|dc.description.abstract||In South Africa, private and public sector organizations have been experiencing conflict at an increasing rate during the past few decades and especially the last ten years. The prominence and high level with which conflict is regarded in this new democracy has made the study of this phenomenon more relevant. Especially within business organizations, between individuals, groups, and at management level, the influence of transformation and affirmative action has steadily affected interpersonal and intergroup relations. This situation makes it more difficult to handle or to manage. The lack of knowledge experienced in many business organizations causes mismanagement of conflict which
eventually (directly or indirectly) affects the productivity of the employee corps and subsequently, the effectivity or profitability of the organization. The objective of this study was to establish by means of a comparative theoretical and empirical analysis, the nature, causes and handling/
management styles of conflict within a public and a private sector organization. Being respectively non-profit and profit driven organizations and having introduced affirmative action and transformation at different degrees, it was possible to evaluate the effect with regard to conflict. The research method followed in this study was both qualitative and quantitative. In the first five chapters a theoretical, qualitative approach was applied. Different theories of conflict, from the classical, neo-classical to modern systems, were analysed in order to establish sources of conflict. From this
discussion, an analysis of conflict which was viewed by the theories of both Karl Marx and Ralph Dahrendorf to be a social interactive process characterized by force, strife and animosity, was accepted to form the basis of the study regarding the sources of conflict.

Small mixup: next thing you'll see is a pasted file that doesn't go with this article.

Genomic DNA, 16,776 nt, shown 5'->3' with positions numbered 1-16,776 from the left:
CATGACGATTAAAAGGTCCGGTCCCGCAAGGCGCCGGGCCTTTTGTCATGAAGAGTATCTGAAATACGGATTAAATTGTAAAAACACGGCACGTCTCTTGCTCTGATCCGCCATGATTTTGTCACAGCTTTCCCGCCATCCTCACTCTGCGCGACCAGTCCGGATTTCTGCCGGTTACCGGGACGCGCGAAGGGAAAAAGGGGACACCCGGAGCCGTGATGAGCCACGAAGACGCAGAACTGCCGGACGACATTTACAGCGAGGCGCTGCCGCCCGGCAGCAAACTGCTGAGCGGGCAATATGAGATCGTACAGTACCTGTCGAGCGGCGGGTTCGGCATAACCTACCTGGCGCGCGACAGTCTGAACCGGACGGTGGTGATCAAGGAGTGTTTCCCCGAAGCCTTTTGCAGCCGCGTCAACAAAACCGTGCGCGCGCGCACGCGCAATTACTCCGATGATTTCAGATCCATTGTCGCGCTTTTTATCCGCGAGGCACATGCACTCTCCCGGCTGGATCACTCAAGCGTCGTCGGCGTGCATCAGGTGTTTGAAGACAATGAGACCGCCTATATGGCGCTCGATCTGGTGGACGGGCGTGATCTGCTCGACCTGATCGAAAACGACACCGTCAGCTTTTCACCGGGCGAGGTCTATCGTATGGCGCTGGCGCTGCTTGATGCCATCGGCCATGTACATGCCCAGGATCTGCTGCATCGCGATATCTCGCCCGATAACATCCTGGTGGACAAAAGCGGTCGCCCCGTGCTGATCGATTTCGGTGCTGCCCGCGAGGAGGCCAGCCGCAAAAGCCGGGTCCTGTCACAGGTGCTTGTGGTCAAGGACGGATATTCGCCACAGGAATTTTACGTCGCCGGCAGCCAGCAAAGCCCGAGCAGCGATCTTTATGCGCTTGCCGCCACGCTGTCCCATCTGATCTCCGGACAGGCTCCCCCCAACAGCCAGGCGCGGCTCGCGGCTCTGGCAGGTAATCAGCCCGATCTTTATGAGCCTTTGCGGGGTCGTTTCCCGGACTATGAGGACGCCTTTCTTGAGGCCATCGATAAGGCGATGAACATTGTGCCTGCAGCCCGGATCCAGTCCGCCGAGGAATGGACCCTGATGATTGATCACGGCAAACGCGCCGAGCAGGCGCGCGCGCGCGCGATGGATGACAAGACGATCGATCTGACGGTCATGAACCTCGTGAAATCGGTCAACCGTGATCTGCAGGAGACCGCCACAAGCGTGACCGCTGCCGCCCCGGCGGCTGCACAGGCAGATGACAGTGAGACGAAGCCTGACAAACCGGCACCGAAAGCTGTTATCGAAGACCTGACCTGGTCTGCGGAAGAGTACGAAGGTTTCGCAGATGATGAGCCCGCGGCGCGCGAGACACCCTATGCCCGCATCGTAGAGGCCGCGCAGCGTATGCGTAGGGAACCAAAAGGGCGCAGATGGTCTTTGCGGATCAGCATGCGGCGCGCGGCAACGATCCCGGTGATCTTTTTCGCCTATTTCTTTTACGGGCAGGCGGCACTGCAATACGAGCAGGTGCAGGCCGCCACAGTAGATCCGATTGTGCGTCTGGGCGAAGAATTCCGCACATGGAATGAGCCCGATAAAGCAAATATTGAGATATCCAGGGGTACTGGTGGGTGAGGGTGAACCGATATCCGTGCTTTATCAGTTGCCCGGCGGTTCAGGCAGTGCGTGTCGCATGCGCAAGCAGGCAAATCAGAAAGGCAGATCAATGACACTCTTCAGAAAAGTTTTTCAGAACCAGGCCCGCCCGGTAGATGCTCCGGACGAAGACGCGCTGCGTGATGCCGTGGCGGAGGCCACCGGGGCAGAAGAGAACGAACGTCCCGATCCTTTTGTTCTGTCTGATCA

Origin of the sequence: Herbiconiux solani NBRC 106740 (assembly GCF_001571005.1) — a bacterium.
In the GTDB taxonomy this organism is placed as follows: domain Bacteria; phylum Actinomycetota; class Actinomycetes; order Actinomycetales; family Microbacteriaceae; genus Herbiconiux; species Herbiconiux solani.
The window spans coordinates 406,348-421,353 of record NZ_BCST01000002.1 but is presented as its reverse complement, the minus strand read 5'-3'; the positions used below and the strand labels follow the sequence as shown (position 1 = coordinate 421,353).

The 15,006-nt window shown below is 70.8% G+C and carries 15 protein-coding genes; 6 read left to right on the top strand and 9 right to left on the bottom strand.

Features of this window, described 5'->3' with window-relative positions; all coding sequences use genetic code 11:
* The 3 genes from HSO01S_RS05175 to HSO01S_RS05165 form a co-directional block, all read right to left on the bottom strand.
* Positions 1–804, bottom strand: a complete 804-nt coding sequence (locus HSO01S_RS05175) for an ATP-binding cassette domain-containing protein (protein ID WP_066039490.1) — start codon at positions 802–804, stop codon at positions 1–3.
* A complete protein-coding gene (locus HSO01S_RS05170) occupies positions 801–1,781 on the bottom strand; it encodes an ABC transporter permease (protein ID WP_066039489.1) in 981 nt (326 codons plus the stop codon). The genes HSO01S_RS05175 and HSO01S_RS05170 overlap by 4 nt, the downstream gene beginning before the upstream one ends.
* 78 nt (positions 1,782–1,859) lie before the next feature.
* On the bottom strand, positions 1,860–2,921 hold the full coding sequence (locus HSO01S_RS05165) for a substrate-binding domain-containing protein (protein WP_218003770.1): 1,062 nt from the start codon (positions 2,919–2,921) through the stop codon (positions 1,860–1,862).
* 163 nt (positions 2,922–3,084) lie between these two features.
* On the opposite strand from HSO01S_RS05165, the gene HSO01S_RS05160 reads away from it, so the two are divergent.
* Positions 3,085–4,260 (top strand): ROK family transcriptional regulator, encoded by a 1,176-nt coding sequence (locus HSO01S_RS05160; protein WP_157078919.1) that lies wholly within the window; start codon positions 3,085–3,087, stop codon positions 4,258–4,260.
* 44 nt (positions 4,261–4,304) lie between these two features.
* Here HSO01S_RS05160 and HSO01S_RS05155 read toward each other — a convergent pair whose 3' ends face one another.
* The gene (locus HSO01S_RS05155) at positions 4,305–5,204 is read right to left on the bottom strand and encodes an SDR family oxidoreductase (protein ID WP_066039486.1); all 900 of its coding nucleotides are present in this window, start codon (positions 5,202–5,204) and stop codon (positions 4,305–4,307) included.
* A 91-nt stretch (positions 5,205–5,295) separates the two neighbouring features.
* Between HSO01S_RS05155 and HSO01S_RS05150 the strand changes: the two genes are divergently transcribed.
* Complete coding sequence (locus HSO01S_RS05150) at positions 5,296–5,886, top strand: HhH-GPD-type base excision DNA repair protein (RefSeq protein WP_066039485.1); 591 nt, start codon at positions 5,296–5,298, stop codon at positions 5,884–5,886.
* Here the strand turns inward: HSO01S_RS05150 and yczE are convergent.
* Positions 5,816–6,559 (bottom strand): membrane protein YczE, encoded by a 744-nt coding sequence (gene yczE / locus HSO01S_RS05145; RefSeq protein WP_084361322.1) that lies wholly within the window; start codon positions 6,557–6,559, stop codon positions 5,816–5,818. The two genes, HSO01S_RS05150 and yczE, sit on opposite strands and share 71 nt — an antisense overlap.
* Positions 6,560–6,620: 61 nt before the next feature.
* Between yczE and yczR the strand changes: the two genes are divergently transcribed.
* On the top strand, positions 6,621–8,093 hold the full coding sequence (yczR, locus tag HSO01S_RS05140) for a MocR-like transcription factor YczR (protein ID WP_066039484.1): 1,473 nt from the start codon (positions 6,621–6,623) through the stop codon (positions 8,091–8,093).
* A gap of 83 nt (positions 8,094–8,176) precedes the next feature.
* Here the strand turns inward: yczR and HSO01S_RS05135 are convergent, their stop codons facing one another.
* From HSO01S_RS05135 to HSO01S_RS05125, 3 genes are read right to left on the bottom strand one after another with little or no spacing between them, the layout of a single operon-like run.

Departing from this basis the various concepts of conflict as developed in the
literature were studied in a comparative way. This was followed by a comparative analysis of conflict handling processes for which an adapted conflict process model was presented. The elements of this model form the core research of this study. Analysis of three key conflict handling style models
(Thomas-Killman, ROC-II and CMS) were consequently compared to decide which one would be the most suitable for the empirical survey. The second part of this study consisted of a quantitative comparison of causes, handling styles and manifestation of conflict on an interpersonal basis within a
local authority and an agricultural company. This was done by means of questionnaires containing designed variables obtained from the qualitative section of the study and a standardized section borrowed from Rahim's ROC-II model questionnaire. The descriptive statistical analysis was done with the SPSS-program in consultation with the STATCON Bureau of the Rand Afrikaans University. The
empirical survey validated the viewpoints brought forward in the qualitative part
of the study. By way of the results obtained from the analysis, the four hypotheses which were linked to the set objectives of the study were validated. The four hypothesis are: - A significant difference exists with regard to the causes of conflict between a local authority and agricultural organization. - A significant difference exists between employees of the local authority and the agricultural organization's perception of what effect conflict has on them. - A significant difference exists in the frequency with which different conflict-handling styles are used when compared to different background variables in both organizations.
- A significant difference exists in the frequency with which different conflict-handling styles are used amongst employees of the agricultural organization and local authority Explicit findings with regard to the literature (qualitative) and empirical
(quantitative) study were brought forward, and practical recommendations for
management as well as recommendations for further research were made.||